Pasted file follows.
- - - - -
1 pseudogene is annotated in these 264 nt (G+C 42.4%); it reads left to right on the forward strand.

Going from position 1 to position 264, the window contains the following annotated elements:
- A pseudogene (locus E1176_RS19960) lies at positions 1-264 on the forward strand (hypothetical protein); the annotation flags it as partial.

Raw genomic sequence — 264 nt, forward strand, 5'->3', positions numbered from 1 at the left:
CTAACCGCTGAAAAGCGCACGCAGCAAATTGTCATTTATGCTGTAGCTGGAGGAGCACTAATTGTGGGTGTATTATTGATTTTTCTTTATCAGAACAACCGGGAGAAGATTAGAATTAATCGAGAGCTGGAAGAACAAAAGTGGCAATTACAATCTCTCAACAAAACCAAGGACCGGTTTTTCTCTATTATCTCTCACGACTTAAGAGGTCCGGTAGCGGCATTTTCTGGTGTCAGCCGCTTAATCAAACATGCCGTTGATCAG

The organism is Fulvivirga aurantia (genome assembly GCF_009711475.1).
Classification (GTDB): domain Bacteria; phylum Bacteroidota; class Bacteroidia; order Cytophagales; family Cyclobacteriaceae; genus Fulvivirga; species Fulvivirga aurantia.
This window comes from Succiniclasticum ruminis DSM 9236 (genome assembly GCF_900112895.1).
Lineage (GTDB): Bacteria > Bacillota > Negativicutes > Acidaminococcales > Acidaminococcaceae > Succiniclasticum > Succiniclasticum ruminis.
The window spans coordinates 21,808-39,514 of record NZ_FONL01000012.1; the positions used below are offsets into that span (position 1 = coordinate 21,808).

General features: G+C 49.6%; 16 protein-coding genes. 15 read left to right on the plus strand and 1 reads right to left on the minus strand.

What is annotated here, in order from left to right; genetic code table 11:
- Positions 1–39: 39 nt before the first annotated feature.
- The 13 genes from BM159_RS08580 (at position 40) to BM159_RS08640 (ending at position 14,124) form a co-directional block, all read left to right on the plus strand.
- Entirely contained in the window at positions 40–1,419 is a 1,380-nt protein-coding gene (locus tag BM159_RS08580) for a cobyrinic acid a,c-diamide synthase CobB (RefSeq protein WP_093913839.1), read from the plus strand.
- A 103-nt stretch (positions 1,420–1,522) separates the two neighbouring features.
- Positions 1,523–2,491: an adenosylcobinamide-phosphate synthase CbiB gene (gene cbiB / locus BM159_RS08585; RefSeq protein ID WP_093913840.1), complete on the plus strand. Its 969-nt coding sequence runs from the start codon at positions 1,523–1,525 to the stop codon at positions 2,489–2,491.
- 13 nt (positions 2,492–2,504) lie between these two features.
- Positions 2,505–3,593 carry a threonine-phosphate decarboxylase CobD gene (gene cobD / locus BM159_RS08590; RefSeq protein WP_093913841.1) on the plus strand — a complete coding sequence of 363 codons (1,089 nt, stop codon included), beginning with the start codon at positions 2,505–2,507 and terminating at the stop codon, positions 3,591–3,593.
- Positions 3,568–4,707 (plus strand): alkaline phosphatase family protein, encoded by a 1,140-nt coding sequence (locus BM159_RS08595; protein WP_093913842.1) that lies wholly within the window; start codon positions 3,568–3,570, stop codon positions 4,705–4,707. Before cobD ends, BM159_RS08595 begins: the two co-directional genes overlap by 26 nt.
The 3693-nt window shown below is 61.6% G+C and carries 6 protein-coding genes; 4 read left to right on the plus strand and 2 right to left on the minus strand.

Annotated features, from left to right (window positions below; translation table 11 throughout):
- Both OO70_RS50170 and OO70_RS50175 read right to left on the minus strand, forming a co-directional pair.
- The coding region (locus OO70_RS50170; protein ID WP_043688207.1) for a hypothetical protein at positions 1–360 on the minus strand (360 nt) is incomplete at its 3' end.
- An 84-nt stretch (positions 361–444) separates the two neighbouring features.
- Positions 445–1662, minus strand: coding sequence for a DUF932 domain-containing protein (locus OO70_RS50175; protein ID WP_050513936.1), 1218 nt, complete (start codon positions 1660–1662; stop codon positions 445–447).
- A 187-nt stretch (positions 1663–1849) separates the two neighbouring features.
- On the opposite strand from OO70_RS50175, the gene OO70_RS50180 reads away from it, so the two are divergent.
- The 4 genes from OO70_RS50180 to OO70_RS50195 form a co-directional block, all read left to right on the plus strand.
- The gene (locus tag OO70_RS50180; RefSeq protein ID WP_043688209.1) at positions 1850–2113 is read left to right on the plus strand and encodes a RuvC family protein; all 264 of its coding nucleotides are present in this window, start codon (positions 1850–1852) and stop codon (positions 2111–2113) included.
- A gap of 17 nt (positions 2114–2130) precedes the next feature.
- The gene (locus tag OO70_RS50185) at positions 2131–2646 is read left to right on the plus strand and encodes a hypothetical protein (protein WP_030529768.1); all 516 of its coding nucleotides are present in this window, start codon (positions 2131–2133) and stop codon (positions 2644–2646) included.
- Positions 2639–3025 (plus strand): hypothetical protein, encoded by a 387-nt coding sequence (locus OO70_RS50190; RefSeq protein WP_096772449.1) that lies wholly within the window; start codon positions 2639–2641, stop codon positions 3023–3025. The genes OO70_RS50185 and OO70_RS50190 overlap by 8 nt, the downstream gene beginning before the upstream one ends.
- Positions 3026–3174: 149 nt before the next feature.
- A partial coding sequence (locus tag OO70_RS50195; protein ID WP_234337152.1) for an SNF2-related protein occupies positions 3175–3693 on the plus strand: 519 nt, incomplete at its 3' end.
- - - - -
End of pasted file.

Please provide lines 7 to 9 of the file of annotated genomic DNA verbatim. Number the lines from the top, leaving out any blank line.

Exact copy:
Classification (GTDB): domain Bacteria; phylum Bacteroidota; class Bacteroidia; order Cytophagales; family Cyclobacteriaceae; genus Fulvivirga; species Fulvivirga aurantia.
This window comes from Succiniclasticum ruminis DSM 9236 (genome assembly GCF_900112895.1).
Lineage (GTDB): Bacteria > Bacillota > Negativicutes > Acidaminococcales > Acidaminococcaceae > Succiniclasticum > Succiniclasticum ruminis.